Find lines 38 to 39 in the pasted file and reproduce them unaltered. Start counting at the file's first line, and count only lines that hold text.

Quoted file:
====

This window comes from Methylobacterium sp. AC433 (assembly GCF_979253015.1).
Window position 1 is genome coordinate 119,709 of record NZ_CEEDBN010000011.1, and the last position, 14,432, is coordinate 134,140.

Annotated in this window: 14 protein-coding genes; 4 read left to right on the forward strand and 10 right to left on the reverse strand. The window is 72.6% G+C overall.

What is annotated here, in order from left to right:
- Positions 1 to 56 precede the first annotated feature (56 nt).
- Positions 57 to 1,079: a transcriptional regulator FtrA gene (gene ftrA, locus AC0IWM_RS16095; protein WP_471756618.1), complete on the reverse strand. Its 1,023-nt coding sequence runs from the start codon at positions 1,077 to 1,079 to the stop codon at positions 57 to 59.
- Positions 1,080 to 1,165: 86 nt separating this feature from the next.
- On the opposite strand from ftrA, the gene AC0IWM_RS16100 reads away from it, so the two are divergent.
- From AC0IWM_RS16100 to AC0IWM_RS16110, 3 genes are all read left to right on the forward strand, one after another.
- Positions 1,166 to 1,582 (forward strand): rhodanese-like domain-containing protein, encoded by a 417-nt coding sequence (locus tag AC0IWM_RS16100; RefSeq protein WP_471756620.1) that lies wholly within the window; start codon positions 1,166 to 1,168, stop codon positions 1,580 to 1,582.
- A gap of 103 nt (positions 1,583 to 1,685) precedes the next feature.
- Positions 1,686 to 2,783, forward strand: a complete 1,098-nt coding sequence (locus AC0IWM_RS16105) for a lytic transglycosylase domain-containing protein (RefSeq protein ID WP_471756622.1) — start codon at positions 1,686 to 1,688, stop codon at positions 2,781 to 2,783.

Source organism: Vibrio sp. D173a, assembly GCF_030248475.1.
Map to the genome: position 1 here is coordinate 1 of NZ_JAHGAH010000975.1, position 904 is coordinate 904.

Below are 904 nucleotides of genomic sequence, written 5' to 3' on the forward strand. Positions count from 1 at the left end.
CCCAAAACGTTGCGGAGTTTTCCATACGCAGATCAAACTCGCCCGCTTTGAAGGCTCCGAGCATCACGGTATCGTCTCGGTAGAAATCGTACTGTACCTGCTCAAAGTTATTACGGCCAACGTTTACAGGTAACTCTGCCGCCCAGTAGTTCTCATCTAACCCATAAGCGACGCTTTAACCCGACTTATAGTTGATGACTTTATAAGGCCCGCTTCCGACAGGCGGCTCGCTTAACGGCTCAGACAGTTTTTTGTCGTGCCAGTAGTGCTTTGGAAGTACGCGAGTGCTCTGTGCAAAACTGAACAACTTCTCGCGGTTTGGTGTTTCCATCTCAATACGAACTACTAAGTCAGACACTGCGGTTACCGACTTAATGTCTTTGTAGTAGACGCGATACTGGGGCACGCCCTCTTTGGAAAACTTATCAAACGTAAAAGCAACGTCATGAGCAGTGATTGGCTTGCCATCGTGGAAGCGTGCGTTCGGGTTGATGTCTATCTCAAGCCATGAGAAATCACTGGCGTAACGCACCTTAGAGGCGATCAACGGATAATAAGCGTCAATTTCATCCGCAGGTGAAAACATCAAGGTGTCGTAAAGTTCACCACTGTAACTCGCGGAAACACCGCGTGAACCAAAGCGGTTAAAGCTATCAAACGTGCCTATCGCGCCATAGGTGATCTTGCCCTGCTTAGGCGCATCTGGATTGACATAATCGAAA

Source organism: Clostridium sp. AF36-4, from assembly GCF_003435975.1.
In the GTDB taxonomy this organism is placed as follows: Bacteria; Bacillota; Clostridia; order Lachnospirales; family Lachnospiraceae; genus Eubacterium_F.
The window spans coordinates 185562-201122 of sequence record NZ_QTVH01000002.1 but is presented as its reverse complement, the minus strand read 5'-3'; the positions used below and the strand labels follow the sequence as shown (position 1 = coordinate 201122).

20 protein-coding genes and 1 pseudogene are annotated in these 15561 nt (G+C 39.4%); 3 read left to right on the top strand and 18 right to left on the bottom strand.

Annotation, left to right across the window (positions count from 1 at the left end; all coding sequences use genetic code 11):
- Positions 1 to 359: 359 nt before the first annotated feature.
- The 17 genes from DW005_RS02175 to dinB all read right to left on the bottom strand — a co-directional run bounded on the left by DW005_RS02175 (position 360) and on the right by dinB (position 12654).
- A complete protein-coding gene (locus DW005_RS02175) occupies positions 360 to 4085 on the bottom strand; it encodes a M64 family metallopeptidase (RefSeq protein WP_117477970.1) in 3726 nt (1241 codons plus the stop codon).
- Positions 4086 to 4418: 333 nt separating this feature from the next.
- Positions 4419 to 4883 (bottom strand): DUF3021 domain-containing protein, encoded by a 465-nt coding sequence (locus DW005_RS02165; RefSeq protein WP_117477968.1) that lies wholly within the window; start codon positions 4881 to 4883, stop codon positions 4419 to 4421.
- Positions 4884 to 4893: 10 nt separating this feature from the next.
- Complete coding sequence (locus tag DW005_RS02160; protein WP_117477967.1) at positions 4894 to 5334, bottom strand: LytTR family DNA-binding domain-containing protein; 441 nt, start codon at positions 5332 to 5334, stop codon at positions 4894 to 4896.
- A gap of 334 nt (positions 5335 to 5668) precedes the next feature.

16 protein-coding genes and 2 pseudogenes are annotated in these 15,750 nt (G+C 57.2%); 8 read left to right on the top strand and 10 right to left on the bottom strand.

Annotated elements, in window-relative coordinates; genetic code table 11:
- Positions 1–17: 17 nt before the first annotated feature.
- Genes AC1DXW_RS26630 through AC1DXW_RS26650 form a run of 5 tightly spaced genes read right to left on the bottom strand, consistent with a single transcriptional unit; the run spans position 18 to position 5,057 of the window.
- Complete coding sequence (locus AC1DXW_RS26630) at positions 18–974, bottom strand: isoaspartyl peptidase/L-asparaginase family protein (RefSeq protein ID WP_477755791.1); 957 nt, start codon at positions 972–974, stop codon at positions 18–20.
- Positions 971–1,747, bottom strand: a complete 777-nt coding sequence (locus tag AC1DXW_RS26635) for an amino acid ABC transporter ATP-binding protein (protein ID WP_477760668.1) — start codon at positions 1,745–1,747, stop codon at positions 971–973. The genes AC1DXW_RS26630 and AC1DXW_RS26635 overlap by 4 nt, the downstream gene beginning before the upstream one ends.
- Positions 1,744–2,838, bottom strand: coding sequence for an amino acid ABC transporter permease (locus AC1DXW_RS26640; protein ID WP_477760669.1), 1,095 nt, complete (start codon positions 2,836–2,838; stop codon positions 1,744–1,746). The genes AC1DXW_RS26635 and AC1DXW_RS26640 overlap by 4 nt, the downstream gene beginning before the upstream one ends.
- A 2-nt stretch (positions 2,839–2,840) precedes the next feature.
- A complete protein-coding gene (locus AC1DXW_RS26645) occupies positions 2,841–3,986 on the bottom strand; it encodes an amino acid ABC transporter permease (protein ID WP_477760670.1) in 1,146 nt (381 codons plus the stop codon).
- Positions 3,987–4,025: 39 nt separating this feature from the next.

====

- A complete protein-coding gene (locus AC1DXW_RS26645) occupies positions 2,841–3,986 on the bottom strand; it encodes an amino acid ABC transporter permease (protein ID WP_477760670.1) in 1,146 nt (381 codons plus the stop codon).
- Positions 3,987–4,025: 39 nt separating this feature from the next.